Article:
The McLaren BMW, powered by the V12 engine, took a one-two victory in the GT-1 category in 1997, coming second and third overall. Jean Marc Gounon/Anders Olofsson/Pierre-Henri Raphanel saw the checkered flag ahead of Eric Hélary/Peter Kox/Roberto Ravaglia. BMW entered two open-top sportscars for the first time in 1998. The team was however forced to retire early due to defects in the wheel bearings.

Category win 60 years ago - touring cars, M1 and Art Cars

The first successful BMW engagement in Le Mans took place exactly 60 years ago: on June 17, 1939 with a BMW Type 328 touring coupé. Max zu Schaumburg-Lippe and Fritz Wencher took the victory in their category and were fifth overall.

BMW teams returned to the Sarthe with Class 2 touring cars in 1972. Dieter Quester/Toine Hezemans came 11th in 1973 with a BMW 3.0 CSL coupé. Harald Grohs/Sam Posey/Hugues de Fierlant Platz were tenth in a BMW CSL in 1975. The European Touring Car Champions Pierre Dieudonné/Jean Xhenceval took the victory in their category and were eighth overall in a BMW 3.0 CSL in 1976. The BMW 320, which had been turned into an Art Car by Roy Lichtenstein, with Hervé Poulain/Marcel Mignot at the wheel, came ninth.

BMW sent an M1 into the fray in 1979, to race in Group 4 (Special GT) in the form of a rolling work of art, fashioned by Andy Warhol. Manfred Winkelhock took sixth place despite technical problems and slower team-mates (Poulain and Mignot).

A Sauber C7 BMW, driven by Garcia, Naon and Montoya, took ninth place in 1983 amongst an armada of dominating Porsches - it was the best result for a car with a normally aspirated engine. A BMW M1 took the Group B victory in 1984 and 1985.

The traditional and the contemporary: Jenny Holzer fashions the 15th BMW Art Car

Along with the overall victory, Le Mans 1999 saw the return of the BMW Art Car concept to its place of origin - Le Mans. The American concept artist Jenny Holzer fashioned a BMW V12 LMR into the 15th work of art in the BMW Art Car Collection. The car was driven by Joachim Winkelhock during prequalifying in May and ran a lap of honor in front of 200,000 spectators before the start of the race. The BMW V12 LMR was then exhibited in the famous village next to the paddock where it was signed by Jenny Holzer.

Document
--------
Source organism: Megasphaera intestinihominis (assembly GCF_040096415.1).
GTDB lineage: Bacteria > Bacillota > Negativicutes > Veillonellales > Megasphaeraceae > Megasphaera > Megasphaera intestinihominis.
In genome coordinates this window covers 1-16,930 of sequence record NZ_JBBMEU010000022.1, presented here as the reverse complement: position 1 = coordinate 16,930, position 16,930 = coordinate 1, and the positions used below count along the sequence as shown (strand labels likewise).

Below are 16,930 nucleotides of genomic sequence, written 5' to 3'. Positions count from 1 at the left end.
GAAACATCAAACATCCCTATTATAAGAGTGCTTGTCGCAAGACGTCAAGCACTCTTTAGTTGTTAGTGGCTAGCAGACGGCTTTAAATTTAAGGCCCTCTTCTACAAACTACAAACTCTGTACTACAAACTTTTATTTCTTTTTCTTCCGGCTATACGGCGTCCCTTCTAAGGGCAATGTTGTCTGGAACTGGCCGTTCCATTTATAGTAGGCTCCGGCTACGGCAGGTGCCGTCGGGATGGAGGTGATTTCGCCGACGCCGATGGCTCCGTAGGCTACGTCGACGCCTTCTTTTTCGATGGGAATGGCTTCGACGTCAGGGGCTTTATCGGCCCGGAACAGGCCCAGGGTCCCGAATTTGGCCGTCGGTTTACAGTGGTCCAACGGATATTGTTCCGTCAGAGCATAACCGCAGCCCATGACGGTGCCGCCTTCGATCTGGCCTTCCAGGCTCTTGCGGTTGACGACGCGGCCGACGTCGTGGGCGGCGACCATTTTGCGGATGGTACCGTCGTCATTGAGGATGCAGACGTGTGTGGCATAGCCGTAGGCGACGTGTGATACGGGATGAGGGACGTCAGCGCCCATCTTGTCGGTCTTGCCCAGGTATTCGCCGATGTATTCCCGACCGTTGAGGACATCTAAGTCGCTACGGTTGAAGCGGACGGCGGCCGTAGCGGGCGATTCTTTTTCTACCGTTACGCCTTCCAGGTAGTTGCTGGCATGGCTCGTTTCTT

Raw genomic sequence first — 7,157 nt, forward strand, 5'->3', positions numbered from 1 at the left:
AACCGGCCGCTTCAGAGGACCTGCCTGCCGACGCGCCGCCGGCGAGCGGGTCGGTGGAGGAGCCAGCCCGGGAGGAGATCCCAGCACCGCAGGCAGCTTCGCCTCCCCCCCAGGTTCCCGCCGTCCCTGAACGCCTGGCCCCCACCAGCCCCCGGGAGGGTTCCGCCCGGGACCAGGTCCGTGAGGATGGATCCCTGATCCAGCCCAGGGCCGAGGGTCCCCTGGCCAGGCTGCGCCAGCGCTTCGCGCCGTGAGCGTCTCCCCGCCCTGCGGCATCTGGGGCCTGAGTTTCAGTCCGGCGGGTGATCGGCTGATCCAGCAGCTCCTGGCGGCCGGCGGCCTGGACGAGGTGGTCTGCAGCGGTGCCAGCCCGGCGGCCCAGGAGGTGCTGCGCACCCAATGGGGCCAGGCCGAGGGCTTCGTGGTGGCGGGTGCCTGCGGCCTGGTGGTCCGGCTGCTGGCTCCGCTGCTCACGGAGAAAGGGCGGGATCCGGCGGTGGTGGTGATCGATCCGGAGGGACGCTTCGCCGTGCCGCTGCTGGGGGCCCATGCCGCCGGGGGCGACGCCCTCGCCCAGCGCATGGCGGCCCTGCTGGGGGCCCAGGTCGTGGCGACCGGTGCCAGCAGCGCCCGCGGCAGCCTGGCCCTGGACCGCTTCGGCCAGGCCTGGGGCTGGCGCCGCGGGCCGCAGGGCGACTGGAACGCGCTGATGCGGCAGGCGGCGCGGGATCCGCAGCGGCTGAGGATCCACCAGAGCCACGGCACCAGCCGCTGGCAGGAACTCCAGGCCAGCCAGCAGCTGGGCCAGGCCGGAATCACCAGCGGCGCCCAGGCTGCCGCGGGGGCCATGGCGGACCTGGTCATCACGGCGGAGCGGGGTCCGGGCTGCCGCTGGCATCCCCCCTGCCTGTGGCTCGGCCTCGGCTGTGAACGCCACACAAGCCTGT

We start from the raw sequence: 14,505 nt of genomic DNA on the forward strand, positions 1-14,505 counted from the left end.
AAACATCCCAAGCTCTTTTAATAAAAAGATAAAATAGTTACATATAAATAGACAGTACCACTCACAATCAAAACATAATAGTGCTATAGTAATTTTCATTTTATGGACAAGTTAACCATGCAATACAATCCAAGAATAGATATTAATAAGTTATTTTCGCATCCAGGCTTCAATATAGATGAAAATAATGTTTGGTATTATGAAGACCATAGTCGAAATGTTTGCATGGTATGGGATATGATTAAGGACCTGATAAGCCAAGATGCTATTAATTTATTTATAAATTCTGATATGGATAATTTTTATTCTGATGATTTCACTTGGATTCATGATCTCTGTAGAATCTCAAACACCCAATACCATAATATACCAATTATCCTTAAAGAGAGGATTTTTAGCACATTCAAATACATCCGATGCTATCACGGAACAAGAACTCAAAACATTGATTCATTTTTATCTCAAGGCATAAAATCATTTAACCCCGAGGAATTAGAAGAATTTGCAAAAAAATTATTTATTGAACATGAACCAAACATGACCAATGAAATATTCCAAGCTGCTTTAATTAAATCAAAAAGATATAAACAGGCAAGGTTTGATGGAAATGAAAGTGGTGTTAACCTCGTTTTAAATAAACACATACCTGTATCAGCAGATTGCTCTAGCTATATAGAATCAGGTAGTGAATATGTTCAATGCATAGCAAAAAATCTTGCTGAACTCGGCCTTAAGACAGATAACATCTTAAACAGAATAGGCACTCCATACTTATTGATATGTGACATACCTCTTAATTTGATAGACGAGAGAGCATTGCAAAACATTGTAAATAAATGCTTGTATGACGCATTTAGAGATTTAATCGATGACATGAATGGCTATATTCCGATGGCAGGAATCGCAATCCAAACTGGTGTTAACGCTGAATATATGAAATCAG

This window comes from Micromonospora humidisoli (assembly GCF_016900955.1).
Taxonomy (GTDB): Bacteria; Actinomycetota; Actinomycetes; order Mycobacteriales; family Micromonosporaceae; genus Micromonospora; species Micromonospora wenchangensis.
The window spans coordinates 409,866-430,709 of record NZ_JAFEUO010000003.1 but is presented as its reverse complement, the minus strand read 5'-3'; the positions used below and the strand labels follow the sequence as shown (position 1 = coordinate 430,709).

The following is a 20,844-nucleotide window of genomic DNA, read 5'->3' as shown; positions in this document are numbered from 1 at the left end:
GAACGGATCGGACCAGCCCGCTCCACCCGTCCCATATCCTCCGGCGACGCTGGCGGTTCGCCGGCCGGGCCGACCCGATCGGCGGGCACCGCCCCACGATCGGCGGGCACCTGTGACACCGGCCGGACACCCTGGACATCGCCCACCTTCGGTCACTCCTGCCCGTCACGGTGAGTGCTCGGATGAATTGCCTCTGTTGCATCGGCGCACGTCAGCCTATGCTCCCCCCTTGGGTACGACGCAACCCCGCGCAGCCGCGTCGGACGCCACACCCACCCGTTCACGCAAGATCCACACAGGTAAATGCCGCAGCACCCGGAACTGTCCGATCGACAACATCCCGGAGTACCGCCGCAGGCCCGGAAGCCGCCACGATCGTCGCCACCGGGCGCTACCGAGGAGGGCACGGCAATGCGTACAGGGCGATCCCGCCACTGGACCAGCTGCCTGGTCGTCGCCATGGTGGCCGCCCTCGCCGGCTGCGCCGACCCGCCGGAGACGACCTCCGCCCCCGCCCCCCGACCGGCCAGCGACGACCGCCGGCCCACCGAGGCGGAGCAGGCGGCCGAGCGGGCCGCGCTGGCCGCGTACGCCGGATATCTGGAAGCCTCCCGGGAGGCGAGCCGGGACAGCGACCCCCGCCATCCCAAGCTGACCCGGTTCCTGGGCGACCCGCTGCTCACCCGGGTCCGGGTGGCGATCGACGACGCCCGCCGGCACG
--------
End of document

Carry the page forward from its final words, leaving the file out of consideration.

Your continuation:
The BMW V12 LMR with Jenny Holzer's provocative statements - amongst which was her most famous declaration - "PROTECT ME FROM WHAT I WANT" - is the fifth Le Mans-Art Car, following the works of Alexander Calder (1975), Frank Stella (1976), Roy Lichtenstein (1977) and Andy Warhol (1979).

You can find photographs pertaining to the BMW engagement in Le Mans at: Login: bmwak2, Password: ojange, then click 'Start' followed by 'Suchen'.

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About this article
Series Le Mans
Drivers David Brabham , Tom Kristensen , Yannick Dalmas , Gerhard Berger , Jorg Muller , Bill Auberlen , Joachim Winkelhock , Peter Kox , Eric Helary , John Nielsen , Sam Posey , Thomas Bscher , Pierre-Henri Raphanel , Steve Soper , Masanori Sekiya , Pierre Dieudonné , Anders Olofsson , Roberto Ravaglia , Marcel Mignot , Mario Theissen , Charly Lamm , JJ Lehto
Teams Sauber , Williams